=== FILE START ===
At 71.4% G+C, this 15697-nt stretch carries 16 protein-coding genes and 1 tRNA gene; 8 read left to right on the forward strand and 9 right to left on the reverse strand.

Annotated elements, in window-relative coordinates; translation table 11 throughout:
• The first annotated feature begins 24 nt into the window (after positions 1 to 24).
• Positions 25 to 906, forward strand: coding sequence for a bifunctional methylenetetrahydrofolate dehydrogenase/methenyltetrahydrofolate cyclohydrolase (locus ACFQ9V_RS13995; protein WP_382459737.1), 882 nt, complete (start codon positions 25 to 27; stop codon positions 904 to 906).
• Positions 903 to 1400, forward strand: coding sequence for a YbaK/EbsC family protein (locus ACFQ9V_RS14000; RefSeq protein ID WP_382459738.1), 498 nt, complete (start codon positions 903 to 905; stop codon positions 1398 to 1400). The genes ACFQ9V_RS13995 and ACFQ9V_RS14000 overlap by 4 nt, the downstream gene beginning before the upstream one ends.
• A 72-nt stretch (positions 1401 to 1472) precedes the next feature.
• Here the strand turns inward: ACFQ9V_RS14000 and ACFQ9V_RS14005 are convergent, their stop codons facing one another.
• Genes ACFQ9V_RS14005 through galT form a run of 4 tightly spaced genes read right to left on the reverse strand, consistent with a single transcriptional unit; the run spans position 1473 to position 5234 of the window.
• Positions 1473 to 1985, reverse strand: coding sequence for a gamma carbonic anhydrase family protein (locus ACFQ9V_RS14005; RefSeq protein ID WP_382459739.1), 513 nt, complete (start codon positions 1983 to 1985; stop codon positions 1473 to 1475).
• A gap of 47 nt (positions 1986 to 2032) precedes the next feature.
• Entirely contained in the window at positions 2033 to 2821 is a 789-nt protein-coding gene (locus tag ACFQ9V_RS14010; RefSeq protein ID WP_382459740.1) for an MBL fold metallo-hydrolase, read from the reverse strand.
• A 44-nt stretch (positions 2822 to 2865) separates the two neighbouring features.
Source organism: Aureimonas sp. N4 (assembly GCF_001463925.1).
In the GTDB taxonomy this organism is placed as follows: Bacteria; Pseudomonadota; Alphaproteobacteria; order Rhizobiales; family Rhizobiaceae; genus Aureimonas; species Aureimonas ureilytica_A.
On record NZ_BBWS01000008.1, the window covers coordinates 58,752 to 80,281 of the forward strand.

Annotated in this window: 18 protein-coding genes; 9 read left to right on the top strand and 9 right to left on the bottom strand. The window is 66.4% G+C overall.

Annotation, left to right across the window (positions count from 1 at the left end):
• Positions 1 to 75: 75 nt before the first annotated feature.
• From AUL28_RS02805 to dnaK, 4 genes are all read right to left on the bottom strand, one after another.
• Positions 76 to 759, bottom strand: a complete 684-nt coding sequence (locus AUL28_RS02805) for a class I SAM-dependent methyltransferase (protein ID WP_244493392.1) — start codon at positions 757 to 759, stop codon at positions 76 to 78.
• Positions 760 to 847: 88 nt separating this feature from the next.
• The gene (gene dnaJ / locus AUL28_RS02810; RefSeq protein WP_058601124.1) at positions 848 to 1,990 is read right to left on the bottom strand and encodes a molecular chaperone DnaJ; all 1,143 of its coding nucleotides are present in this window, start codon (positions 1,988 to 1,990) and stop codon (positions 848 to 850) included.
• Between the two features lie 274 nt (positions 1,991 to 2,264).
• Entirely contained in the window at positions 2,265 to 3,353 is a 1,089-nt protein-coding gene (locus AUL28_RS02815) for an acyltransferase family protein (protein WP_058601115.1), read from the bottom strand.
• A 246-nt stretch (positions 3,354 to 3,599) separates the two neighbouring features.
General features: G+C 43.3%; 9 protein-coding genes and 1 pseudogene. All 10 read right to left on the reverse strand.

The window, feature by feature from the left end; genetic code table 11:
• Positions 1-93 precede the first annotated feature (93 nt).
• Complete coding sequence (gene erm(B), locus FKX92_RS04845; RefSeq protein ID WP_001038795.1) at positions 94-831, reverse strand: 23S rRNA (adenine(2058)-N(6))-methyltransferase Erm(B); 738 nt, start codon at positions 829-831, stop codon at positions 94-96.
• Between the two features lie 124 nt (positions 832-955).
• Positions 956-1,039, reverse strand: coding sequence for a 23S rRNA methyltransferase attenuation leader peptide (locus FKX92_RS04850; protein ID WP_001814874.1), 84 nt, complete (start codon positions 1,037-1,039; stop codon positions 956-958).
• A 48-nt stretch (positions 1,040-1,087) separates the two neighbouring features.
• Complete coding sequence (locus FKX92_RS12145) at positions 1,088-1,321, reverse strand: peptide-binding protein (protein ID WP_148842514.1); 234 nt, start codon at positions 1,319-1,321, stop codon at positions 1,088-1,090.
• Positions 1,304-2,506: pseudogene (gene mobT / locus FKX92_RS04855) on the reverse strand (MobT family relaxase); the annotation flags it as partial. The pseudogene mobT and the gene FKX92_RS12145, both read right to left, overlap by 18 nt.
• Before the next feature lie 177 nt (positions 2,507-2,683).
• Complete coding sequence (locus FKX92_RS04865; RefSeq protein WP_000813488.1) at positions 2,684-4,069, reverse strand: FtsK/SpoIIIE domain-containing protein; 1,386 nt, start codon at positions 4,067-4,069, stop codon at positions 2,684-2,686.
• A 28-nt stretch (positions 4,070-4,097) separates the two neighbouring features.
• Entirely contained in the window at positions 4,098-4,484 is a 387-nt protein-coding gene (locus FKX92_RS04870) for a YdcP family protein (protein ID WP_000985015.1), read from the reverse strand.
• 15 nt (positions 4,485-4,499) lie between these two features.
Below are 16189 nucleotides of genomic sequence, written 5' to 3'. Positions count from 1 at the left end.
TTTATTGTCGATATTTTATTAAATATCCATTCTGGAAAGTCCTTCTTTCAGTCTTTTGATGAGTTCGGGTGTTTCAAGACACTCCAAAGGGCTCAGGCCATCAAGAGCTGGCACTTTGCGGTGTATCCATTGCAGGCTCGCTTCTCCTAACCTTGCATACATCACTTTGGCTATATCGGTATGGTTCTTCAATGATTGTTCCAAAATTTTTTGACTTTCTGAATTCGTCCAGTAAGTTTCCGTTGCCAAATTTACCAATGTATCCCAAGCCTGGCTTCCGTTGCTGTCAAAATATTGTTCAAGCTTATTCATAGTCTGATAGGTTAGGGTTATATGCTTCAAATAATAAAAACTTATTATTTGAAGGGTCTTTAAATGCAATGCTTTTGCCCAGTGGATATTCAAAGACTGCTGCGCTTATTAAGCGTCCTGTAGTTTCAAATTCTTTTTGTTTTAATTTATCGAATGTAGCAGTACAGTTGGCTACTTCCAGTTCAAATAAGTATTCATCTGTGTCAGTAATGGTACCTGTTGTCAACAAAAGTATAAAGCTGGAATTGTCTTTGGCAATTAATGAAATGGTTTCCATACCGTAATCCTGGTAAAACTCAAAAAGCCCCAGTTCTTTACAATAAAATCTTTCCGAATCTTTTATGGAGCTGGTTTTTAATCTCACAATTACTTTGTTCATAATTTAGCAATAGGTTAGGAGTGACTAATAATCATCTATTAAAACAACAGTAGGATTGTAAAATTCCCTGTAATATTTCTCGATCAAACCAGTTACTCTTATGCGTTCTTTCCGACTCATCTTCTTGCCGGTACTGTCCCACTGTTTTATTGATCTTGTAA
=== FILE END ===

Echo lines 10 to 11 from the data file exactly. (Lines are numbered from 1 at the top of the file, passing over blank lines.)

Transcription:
• A gap of 47 nt (positions 1986 to 2032) precedes the next feature.
• Entirely contained in the window at positions 2033 to 2821 is a 789-nt protein-coding gene (locus tag ACFQ9V_RS14010; RefSeq protein ID WP_382459740.1) for an MBL fold metallo-hydrolase, read from the reverse strand.